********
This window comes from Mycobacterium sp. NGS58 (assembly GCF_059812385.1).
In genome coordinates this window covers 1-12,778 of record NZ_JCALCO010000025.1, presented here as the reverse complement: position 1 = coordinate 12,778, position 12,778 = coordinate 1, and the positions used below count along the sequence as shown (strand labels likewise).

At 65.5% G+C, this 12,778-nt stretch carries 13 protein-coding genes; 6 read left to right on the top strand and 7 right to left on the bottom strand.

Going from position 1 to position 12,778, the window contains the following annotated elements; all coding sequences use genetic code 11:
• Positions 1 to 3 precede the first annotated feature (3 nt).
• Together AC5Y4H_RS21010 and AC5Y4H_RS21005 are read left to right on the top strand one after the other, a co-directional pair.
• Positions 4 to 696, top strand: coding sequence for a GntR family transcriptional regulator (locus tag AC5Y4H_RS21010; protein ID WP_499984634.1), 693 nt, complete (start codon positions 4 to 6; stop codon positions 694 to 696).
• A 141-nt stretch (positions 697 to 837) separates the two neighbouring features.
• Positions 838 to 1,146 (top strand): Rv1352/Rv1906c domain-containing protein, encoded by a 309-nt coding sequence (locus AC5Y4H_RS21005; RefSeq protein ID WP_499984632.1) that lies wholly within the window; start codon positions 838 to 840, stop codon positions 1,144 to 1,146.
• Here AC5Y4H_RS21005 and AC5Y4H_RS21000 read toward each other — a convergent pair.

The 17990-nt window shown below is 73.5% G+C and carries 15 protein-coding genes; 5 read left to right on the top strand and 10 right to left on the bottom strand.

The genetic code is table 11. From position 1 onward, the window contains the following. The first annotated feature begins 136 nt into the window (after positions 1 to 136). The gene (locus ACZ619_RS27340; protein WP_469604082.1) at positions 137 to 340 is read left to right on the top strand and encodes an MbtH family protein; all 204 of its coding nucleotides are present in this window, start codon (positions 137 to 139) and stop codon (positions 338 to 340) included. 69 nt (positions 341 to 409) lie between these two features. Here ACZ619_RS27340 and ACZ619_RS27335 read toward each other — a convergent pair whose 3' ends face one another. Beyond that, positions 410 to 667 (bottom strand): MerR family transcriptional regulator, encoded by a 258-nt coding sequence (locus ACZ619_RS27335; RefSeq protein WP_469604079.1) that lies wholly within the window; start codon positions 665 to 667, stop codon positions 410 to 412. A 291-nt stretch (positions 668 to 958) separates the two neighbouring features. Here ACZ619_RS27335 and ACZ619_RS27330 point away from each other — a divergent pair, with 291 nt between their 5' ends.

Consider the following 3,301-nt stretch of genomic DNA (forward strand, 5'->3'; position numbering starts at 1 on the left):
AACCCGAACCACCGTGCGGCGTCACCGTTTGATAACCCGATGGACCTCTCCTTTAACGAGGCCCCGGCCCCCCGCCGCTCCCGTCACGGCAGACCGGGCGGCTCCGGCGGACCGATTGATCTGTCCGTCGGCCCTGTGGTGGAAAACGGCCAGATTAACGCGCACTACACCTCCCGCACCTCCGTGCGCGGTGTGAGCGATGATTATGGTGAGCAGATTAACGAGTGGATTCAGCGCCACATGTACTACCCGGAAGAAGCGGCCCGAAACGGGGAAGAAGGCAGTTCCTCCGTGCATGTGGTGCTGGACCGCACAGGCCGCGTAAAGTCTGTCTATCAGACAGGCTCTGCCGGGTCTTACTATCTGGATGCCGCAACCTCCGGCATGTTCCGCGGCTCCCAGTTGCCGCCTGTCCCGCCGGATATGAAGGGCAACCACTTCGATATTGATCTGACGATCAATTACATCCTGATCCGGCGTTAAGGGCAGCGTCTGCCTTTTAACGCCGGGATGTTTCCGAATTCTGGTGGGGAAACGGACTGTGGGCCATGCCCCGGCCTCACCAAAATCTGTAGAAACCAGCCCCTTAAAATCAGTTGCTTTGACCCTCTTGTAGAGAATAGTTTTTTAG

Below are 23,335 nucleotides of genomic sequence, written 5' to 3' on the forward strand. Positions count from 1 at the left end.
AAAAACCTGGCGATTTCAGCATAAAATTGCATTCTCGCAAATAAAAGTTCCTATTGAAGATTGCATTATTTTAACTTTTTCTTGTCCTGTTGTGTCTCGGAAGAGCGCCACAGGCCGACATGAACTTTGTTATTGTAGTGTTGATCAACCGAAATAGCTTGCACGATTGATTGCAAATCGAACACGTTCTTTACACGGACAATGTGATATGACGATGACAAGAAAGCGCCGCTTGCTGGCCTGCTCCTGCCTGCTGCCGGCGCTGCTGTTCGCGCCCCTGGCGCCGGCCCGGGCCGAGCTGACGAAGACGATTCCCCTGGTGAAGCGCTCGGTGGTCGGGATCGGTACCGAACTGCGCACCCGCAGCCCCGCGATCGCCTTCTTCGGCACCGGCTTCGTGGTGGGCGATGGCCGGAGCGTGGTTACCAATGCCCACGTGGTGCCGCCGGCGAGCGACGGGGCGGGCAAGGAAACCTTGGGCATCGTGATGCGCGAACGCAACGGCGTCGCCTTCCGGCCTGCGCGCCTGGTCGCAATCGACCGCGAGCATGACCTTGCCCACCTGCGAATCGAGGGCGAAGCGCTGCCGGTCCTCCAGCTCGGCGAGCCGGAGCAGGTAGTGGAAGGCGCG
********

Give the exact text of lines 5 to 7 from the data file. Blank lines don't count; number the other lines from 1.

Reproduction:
• Positions 1 to 3 precede the first annotated feature (3 nt).
• Together AC5Y4H_RS21010 and AC5Y4H_RS21005 are read left to right on the top strand one after the other, a co-directional pair.
• Positions 4 to 696, top strand: coding sequence for a GntR family transcriptional regulator (locus tag AC5Y4H_RS21010; protein ID WP_499984634.1), 693 nt, complete (start codon positions 4 to 6; stop codon positions 694 to 696).